Shure SM58

Audio Interface – M-Audio M-Track Duo

M-Audio M-Track Duo

I don’t know a huge amount about audio interfaces, but I use this one. This fits the bill of a cheap home studio. It’s about £50 and it does the job absolutely fine. I’ve never had any issues with it. Plug your studio monitors into the back, mic in the front, and just forget about it. This was the easiest decision for me to make, because it simply felt like good value and has a ton of stellar reviews. As I say, I have never bothered spending hours of my life researching the absolute best audio interface, so there might be other great picks that I’ve missed out on.

External Storage

This is another absolutely essential part of being a music producer. BACK UP YOUR SONGS! The last thing you want is for your PC to die, leaving hundreds of songs to be inaccessible. Whether you back them up to iCloud, Google Drive or buy a USB hard drive, just make sure that you are keeping your important work backed up. When it comes to which device I would recommend, just pick a 2TB Seagate up. Mine was about £50.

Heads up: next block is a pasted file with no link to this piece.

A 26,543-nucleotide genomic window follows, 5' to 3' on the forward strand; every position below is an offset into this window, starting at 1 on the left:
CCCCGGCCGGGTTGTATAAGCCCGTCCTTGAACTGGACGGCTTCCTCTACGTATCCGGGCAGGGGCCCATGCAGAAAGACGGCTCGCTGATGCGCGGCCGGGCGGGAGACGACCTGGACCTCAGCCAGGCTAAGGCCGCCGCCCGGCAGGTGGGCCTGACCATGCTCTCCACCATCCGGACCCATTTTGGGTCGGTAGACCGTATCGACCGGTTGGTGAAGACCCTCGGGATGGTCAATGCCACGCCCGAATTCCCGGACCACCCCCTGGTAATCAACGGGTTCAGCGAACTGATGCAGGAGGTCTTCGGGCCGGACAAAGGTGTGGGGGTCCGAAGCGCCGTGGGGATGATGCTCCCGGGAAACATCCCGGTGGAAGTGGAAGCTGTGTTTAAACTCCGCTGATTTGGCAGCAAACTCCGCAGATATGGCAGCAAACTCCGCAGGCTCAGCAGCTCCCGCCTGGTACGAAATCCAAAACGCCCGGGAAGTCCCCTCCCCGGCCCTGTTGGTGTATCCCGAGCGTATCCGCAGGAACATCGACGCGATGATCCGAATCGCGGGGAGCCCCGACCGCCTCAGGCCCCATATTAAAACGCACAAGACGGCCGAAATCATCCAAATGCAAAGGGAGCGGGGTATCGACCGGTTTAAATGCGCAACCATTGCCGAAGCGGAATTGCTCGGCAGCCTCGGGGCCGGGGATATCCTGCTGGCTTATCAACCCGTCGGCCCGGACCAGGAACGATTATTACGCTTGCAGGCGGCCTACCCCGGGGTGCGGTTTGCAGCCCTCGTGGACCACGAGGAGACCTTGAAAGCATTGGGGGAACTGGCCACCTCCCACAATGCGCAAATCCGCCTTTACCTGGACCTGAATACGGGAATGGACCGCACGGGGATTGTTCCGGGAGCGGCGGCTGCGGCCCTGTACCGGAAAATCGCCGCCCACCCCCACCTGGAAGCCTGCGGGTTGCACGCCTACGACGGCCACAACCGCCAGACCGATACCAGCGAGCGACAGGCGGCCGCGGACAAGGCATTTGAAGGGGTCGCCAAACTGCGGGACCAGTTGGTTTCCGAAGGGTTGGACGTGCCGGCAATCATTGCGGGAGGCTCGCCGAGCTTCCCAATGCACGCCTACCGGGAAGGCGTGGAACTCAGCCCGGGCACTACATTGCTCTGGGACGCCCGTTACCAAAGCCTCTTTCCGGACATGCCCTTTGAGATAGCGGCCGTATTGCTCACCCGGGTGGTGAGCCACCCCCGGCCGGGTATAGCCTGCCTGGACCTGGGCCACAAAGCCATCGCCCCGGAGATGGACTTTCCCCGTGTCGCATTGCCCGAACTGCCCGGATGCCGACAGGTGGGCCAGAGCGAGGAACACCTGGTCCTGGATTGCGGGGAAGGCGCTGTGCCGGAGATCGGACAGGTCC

Conclusion – Cheap Home Studio

So there you have it, that’s covered just about everything you need to set up a good, affordable home studio. Depending on how much cash you are willing to invest, you can move up or down the product lines, but you will likely end up with a setup pretty similar to this. If you have a little bit of excess after adding it all up, I would recommend perhaps moving up to a larger set of studio monitors, such as the 8 inch versions of the KRK Rokits.

Remember, you can always upgrade your software. If you’re on a tight budget, maybe sort the hardware out first and then buy the VSTs as you go. Another golden tidbit I would absolutely recommend is to avoid complete entry level hardware. If you buy it and then end up upgrading, you would have saved money just going for what you actually wanted in the first place. I have bought 3 pairs of studio monitors in three years because I kept buying cheap. Starting with £50 bookshelf speakers, upgrading to low end £100 studio monitors, and finally getting a decent pair. I could have bought the one pair I actually needed and saved £150!

Now that you have got your home studio set up, why not take a look at making your first music release? Check out my article on how to release your music to Spotify, Apple Music and more cheaply here.